Open Problems in Mathematics and Computational Science

pp 5-36


The Past, Evolving Present, and Future of the Discrete Logarithm

  • Antoine JouxAffiliated withCryptoExpertsChaire de Cryptologie de la Fondation de l’UPMCSorbonne Universités, LIP6, UMR 7606
  • , Andrew OdlyzkoAffiliated withSchool of Mathematics, University of Minnesota
  • , Cécile PierrotAffiliated withDGA/CNRS, Sorbonne Universités, LIP6, UMR 7606 Email author 

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The first practical public key cryptosystem ever published, the Diffie–Hellman key exchange algorithm, relies for its security on the assumption that discrete logarithms are hard to compute. This intractability hypothesis is also the foundation for the security of a large variety of other public key systems and protocols.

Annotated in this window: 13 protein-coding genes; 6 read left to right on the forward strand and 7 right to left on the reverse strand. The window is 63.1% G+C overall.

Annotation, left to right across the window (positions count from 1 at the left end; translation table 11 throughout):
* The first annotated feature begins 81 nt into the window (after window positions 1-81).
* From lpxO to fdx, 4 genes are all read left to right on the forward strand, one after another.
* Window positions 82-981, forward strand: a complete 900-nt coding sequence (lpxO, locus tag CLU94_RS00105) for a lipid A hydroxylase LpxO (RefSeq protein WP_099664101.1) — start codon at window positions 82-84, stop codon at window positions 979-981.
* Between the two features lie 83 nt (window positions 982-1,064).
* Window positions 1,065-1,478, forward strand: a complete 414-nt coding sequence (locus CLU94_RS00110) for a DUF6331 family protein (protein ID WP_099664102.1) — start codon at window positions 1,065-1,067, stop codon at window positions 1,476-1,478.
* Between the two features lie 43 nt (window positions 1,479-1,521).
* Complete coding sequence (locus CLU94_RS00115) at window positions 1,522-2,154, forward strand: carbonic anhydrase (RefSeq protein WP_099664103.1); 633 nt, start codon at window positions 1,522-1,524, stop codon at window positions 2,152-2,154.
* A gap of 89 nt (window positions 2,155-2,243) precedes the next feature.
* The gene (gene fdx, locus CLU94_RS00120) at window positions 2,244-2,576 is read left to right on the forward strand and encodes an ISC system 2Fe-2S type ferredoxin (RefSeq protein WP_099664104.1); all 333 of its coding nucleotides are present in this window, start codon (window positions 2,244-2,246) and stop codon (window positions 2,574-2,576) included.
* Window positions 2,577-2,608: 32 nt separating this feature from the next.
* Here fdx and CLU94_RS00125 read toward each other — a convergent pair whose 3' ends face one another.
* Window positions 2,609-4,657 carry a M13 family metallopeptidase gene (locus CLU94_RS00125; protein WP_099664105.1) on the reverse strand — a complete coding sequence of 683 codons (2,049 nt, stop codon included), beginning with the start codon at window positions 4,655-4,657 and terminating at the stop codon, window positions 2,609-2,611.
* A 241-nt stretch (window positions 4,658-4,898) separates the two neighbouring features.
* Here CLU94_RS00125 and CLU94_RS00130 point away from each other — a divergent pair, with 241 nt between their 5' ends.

Since the introduction of the Diffie–Hellman key exchange more than three decades ago, there have been substantial algorithmic advances in the computation of discrete logarithms. However, in general the discrete logarithm problem is still considered to be hard. In particular, this is the case for the multiplicative groups of finite fields with medium to large characteristic and for the additive group of a general elliptic curve.

This chapter presents a survey of the state of the art concerning discrete logarithms and their computation.